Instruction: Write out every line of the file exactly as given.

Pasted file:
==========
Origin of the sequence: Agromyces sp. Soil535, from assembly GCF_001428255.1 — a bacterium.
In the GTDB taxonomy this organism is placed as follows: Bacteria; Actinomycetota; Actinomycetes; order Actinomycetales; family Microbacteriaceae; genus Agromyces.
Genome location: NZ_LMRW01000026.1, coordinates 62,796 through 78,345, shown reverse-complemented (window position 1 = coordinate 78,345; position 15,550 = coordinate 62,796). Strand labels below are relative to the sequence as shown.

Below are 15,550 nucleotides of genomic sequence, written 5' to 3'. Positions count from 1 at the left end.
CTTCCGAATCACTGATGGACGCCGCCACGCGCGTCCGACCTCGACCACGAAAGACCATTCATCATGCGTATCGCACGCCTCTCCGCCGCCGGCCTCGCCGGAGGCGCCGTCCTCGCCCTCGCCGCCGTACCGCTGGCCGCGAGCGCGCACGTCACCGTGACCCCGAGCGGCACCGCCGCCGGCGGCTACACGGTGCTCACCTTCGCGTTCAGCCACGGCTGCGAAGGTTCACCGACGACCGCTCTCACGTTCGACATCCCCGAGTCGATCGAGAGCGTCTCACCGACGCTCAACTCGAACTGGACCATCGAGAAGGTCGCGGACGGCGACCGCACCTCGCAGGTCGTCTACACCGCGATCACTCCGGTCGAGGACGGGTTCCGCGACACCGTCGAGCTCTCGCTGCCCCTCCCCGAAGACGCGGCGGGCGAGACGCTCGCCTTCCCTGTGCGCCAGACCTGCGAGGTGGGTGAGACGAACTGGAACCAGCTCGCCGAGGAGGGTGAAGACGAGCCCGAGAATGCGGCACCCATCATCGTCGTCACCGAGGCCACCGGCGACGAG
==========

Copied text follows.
Origin of the sequence: Agromyces sp. Soil535, from assembly GCF_001428255.1 — a bacterium.
In the GTDB taxonomy this organism is placed as follows: Bacteria; Actinomycetota; Actinomycetes; order Actinomycetales; family Microbacteriaceae; genus Agromyces.
Genome location: NZ_LMRW01000026.1, coordinates 62,796 through 78,345, shown reverse-complemented (window position 1 = coordinate 78,345; position 15,550 = coordinate 62,796). Strand labels below are relative to the sequence as shown.

Below are 15,550 nucleotides of genomic sequence, written 5' to 3'. Positions count from 1 at the left end.
CTTCCGAATCACTGATGGACGCCGCCACGCGCGTCCGACCTCGACCACGAAAGACCATTCATCATGCGTATCGCACGCCTCTCCGCCGCCGGCCTCGCCGGAGGCGCCGTCCTCGCCCTCGCCGCCGTACCGCTGGCCGCGAGCGCGCACGTCACCGTGACCCCGAGCGGCACCGCCGCCGGCGGCTACACGGTGCTCACCTTCGCGTTCAGCCACGGCTGCGAAGGTTCACCGACGACCGCTCTCACGTTCGACATCCCCGAGTCGATCGAGAGCGTCTCACCGACGCTCAACTCGAACTGGACCATCGAGAAGGTCGCGGACGGCGACCGCACCTCGCAGGTCGTCTACACCGCGATCACTCCGGTCGAGGACGGGTTCCGCGACACCGTCGAGCTCTCGCTGCCCCTCCCCGAAGACGCGGCGGGCGAGACGCTCGCCTTCCCTGTGCGCCAGACCTGCGAGGTGGGTGAGACGAACTGGAACCAGCTCGCCGAGGAGGGTGAAGACGAGCCCGAGAATGCGGCACCCATCATCGTCGTCACCGAGGCCACCGGCGACGAG